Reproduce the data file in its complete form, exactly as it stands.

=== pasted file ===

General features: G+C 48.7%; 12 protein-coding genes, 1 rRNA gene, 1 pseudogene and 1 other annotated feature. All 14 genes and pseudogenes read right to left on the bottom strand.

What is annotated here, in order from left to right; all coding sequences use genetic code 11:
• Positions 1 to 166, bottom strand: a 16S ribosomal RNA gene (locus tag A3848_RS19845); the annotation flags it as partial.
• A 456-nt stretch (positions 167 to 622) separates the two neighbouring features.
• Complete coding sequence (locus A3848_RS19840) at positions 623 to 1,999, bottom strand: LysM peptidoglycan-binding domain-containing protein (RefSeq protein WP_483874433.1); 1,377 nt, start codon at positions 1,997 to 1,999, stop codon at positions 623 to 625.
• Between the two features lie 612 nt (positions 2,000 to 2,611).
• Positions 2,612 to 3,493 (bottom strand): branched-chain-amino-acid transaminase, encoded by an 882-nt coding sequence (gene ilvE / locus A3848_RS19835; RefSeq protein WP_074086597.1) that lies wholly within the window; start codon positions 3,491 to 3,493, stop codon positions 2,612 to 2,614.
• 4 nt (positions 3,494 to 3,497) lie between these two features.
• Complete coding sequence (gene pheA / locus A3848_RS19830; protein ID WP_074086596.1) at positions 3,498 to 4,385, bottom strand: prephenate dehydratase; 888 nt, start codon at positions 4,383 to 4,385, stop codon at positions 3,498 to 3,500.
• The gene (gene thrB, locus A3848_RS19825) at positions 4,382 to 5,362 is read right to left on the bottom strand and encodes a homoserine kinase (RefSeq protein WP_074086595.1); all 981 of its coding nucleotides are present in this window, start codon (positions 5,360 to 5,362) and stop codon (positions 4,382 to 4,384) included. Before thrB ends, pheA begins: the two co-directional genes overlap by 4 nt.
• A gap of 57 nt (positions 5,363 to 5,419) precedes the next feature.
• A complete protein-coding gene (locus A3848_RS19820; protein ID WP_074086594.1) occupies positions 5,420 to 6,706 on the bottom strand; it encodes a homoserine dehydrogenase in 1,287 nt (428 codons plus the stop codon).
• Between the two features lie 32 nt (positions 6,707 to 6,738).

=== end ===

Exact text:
General features: G+C 48.7%; 12 protein-coding genes, 1 rRNA gene, 1 pseudogene and 1 other annotated feature. All 14 genes and pseudogenes read right to left on the bottom strand.

What is annotated here, in order from left to right; all coding sequences use genetic code 11:
• Positions 1 to 166, bottom strand: a 16S ribosomal RNA gene (locus tag A3848_RS19845); the annotation flags it as partial.
• A 456-nt stretch (positions 167 to 622) separates the two neighbouring features.
• Complete coding sequence (locus A3848_RS19840) at positions 623 to 1,999, bottom strand: LysM peptidoglycan-binding domain-containing protein (RefSeq protein WP_483874433.1); 1,377 nt, start codon at positions 1,997 to 1,999, stop codon at positions 623 to 625.
• Between the two features lie 612 nt (positions 2,000 to 2,611).
• Positions 2,612 to 3,493 (bottom strand): branched-chain-amino-acid transaminase, encoded by an 882-nt coding sequence (gene ilvE / locus A3848_RS19835; RefSeq protein WP_074086597.1) that lies wholly within the window; start codon positions 3,491 to 3,493, stop codon positions 2,612 to 2,614.
• 4 nt (positions 3,494 to 3,497) lie between these two features.
• Complete coding sequence (gene pheA / locus A3848_RS19830; protein ID WP_074086596.1) at positions 3,498 to 4,385, bottom strand: prephenate dehydratase; 888 nt, start codon at positions 4,383 to 4,385, stop codon at positions 3,498 to 3,500.
• The gene (gene thrB, locus A3848_RS19825) at positions 4,382 to 5,362 is read right to left on the bottom strand and encodes a homoserine kinase (RefSeq protein WP_074086595.1); all 981 of its coding nucleotides are present in this window, start codon (positions 5,360 to 5,362) and stop codon (positions 4,382 to 4,384) included. Before thrB ends, pheA begins: the two co-directional genes overlap by 4 nt.
• A gap of 57 nt (positions 5,363 to 5,419) precedes the next feature.
• A complete protein-coding gene (locus A3848_RS19820; protein ID WP_074086594.1) occupies positions 5,420 to 6,706 on the bottom strand; it encodes a homoserine dehydrogenase in 1,287 nt (428 codons plus the stop codon).
• Between the two features lie 32 nt (positions 6,707 to 6,738).